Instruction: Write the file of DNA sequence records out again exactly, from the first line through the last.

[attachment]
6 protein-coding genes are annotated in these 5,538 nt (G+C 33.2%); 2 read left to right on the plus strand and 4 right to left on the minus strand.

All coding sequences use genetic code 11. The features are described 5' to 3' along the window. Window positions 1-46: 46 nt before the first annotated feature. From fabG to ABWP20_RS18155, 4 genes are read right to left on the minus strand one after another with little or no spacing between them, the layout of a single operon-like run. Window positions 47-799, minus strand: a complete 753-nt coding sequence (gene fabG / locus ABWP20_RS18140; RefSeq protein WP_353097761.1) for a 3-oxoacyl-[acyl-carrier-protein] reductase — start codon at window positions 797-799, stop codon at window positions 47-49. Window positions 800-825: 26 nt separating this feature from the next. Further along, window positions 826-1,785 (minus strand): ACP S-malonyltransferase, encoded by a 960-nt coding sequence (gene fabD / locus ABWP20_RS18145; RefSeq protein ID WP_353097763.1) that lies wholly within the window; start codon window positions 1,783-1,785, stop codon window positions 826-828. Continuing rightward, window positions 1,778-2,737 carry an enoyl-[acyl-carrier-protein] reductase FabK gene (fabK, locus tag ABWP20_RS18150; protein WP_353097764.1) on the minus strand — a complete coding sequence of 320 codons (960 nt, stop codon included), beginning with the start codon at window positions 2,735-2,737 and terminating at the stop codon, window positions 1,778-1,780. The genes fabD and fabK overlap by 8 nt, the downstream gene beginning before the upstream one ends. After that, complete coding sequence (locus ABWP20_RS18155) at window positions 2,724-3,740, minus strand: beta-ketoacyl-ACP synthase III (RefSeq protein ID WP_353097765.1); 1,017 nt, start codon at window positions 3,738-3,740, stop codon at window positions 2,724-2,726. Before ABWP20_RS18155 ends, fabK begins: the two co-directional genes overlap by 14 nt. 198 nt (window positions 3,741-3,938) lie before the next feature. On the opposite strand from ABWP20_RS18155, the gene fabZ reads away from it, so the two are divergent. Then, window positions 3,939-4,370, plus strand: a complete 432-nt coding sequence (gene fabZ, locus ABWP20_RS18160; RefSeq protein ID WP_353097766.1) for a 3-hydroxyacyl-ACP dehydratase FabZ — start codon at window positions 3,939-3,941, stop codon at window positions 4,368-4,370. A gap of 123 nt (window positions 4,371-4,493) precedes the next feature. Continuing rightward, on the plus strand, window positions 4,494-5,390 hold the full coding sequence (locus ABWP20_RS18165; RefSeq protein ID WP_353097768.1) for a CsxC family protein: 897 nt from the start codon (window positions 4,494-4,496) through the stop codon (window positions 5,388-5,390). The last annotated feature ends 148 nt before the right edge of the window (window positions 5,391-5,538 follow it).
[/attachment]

6 protein-coding genes are annotated in these 5,538 nt (G+C 33.2%); 2 read left to right on the plus strand and 4 right to left on the minus strand.

All coding sequences use genetic code 11. The features are described 5' to 3' along the window. Window positions 1-46: 46 nt before the first annotated feature. From fabG to ABWP20_RS18155, 4 genes are read right to left on the minus strand one after another with little or no spacing between them, the layout of a single operon-like run. Window positions 47-799, minus strand: a complete 753-nt coding sequence (gene fabG / locus ABWP20_RS18140; RefSeq protein WP_353097761.1) for a 3-oxoacyl-[acyl-carrier-protein] reductase — start codon at window positions 797-799, stop codon at window positions 47-49. Window positions 800-825: 26 nt separating this feature from the next. Further along, window positions 826-1,785 (minus strand): ACP S-malonyltransferase, encoded by a 960-nt coding sequence (gene fabD / locus ABWP20_RS18145; RefSeq protein ID WP_353097763.1) that lies wholly within the window; start codon window positions 1,783-1,785, stop codon window positions 826-828. Continuing rightward, window positions 1,778-2,737 carry an enoyl-[acyl-carrier-protein] reductase FabK gene (fabK, locus tag ABWP20_RS18150; protein WP_353097764.1) on the minus strand — a complete coding sequence of 320 codons (960 nt, stop codon included), beginning with the start codon at window positions 2,735-2,737 and terminating at the stop codon, window positions 1,778-1,780. The genes fabD and fabK overlap by 8 nt, the downstream gene beginning before the upstream one ends. After that, complete coding sequence (locus ABWP20_RS18155) at window positions 2,724-3,740, minus strand: beta-ketoacyl-ACP synthase III (RefSeq protein ID WP_353097765.1); 1,017 nt, start codon at window positions 3,738-3,740, stop codon at window positions 2,724-2,726. Before ABWP20_RS18155 ends, fabK begins: the two co-directional genes overlap by 14 nt. 198 nt (window positions 3,741-3,938) lie before the next feature. On the opposite strand from ABWP20_RS18155, the gene fabZ reads away from it, so the two are divergent. Then, window positions 3,939-4,370, plus strand: a complete 432-nt coding sequence (gene fabZ, locus ABWP20_RS18160; RefSeq protein ID WP_353097766.1) for a 3-hydroxyacyl-ACP dehydratase FabZ — start codon at window positions 3,939-3,941, stop codon at window positions 4,368-4,370. A gap of 123 nt (window positions 4,371-4,493) precedes the next feature. Continuing rightward, on the plus strand, window positions 4,494-5,390 hold the full coding sequence (locus ABWP20_RS18165; RefSeq protein ID WP_353097768.1) for a CsxC family protein: 897 nt from the start codon (window positions 4,494-4,496) through the stop codon (window positions 5,388-5,390). The last annotated feature ends 148 nt before the right edge of the window (window positions 5,391-5,538 follow it).